Lauren B Strober
Objectives: Personality is known to have a substantial impact on health and overall well-being. Neuroticism, extraversion, and conscientiousness in particular have been shown to be strongly correlated with subjective well-being (SWB), psychological well-being (PWB), and overall health. The present study aimed to examine the role of personality and its relationship to SWB, PWB, and health in a multiple sclerosis (MS) sample.
Methods: One hundred and seventy-two individuals with MS completed measures of personality, SWB, PWB, and health. Pearson correlations were conducted to examine the relationship among these factors.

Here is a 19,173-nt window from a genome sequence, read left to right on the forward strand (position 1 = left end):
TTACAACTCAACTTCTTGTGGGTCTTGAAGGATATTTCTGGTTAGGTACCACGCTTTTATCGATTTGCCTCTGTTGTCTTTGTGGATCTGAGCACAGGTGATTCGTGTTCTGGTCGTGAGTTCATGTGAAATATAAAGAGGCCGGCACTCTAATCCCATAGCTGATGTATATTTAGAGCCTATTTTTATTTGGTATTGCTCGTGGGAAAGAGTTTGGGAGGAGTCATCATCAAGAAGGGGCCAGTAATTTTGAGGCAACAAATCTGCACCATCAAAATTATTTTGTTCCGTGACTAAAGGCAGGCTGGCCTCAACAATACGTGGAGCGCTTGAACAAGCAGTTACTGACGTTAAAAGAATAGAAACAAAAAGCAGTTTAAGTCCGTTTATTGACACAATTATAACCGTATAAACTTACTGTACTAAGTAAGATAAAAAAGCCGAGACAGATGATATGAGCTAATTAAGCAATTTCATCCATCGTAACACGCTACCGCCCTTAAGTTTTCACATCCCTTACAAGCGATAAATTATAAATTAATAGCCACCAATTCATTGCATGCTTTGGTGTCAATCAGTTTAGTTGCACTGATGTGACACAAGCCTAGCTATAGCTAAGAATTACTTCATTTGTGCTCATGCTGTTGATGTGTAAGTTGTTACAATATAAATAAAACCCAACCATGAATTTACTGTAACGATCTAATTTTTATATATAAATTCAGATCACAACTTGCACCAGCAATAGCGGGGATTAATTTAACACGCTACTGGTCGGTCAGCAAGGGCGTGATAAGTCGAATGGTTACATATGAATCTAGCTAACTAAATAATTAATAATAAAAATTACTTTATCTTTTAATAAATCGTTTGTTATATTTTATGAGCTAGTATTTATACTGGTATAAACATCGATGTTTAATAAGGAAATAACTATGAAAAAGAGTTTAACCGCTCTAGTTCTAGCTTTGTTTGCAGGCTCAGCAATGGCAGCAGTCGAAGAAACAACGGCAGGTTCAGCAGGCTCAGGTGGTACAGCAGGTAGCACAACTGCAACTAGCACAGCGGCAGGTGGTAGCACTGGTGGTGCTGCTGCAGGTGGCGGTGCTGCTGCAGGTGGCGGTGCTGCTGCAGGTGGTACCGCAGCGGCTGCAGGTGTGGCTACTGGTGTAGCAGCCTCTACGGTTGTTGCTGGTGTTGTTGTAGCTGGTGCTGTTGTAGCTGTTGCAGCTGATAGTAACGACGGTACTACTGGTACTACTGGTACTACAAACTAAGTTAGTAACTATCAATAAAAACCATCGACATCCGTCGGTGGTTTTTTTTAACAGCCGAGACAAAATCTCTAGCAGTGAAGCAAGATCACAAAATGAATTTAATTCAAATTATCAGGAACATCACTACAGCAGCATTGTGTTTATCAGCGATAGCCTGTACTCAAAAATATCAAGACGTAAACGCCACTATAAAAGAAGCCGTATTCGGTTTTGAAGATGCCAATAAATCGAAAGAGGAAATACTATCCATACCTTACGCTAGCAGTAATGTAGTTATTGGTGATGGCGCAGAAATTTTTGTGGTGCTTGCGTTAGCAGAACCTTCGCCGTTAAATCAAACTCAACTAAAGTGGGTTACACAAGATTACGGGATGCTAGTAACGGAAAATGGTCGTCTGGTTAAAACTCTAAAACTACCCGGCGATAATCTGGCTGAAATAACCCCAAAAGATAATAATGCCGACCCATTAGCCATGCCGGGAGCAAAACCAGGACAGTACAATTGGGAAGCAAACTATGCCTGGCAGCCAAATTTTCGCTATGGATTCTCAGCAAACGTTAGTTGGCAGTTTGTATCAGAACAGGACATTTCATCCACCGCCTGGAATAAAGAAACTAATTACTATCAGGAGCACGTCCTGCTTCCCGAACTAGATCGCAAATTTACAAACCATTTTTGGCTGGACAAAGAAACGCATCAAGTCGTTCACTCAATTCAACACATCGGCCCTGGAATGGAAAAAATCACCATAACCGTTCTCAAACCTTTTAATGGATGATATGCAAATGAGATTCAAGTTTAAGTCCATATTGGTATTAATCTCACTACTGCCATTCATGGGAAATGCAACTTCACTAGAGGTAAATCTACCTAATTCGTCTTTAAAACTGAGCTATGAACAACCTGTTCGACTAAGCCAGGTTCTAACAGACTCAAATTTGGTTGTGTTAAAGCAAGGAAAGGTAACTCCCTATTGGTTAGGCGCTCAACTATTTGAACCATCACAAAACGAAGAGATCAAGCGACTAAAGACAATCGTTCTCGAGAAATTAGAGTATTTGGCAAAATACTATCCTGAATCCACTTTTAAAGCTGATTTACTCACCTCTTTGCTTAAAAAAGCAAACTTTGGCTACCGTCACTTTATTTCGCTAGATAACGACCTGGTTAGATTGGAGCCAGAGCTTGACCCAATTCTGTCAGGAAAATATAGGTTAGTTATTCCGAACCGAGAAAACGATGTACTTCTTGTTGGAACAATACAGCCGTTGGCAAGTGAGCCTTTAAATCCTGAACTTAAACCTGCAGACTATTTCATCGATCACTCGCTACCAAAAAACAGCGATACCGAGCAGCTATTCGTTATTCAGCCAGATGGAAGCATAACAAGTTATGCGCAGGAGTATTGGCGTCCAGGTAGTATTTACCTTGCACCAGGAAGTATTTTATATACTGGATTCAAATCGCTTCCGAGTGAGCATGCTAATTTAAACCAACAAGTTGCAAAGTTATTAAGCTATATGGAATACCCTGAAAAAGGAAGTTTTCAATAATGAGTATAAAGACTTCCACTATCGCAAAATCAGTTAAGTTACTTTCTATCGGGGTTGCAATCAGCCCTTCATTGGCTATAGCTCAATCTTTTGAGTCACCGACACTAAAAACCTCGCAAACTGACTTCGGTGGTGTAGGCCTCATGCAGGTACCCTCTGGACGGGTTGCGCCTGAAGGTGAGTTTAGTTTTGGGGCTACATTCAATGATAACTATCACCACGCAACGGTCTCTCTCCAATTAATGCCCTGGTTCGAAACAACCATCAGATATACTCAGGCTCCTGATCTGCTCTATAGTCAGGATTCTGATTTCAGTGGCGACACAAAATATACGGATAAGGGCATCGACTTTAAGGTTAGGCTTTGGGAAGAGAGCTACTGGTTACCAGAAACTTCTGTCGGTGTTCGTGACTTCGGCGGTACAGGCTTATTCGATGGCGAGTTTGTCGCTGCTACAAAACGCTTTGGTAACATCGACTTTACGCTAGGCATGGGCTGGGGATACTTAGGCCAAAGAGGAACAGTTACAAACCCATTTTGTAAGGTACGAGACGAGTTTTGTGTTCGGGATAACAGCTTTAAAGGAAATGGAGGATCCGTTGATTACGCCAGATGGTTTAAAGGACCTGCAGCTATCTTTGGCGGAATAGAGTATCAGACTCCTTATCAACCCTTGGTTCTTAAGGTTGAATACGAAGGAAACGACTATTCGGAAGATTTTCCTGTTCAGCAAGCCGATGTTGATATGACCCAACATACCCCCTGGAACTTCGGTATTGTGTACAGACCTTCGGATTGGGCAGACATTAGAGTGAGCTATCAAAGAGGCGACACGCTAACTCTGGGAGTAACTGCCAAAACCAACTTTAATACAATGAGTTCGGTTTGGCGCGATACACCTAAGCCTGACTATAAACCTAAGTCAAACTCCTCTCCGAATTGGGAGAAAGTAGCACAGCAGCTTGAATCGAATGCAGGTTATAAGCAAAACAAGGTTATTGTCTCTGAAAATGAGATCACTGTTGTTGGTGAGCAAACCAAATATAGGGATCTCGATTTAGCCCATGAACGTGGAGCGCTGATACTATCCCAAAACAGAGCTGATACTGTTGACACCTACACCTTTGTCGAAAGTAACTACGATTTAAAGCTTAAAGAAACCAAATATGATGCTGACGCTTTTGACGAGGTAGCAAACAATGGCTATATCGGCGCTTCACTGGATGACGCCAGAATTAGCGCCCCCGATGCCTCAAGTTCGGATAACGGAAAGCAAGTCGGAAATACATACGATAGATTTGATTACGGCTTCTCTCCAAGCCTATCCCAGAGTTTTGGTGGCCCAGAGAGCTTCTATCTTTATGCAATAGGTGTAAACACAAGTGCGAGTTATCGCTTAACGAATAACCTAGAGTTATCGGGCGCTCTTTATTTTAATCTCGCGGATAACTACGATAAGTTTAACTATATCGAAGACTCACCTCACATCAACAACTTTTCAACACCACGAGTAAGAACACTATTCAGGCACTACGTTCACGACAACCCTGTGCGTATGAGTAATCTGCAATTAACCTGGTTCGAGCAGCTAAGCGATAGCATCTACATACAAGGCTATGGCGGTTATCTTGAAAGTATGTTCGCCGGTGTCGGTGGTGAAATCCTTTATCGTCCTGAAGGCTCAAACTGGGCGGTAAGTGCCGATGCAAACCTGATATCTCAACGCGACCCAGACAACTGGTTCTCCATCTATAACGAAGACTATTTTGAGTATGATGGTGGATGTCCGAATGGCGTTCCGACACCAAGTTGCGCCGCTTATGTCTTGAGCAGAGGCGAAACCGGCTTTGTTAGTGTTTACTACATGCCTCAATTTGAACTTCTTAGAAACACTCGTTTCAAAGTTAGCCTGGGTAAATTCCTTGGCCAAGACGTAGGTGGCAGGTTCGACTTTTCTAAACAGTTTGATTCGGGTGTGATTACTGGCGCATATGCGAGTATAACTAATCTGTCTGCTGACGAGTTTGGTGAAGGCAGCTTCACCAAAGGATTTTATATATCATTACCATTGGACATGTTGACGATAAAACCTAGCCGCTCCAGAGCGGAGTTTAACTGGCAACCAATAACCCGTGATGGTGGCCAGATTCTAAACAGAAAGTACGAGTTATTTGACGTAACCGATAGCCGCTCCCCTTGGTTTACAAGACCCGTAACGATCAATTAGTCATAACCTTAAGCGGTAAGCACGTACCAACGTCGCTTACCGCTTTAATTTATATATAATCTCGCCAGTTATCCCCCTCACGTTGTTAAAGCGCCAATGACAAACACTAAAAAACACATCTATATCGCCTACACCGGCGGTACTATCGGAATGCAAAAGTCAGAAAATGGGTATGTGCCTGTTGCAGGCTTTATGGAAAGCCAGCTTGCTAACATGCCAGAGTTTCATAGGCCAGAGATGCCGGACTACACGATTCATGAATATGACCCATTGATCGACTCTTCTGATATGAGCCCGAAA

Results: Consistent with what has been shown in the general, healthy population personality has a strong correlation with many aspects of well-being and health. This was particularly true for neuroticism and extraversion, and to a lesser extent, conscientiousness. Openness and agreeableness demonstrated the weakest associations.
Conclusion: The role of personality on well-being and health has long been established. The present study is one of the first to examine these associations in a MS sample. Findings suggest that assessment of personality should be considered part of routine care for individuals with MS in hopes of tailoring interventions to assure maintenance and/ or improvement in well-being and health.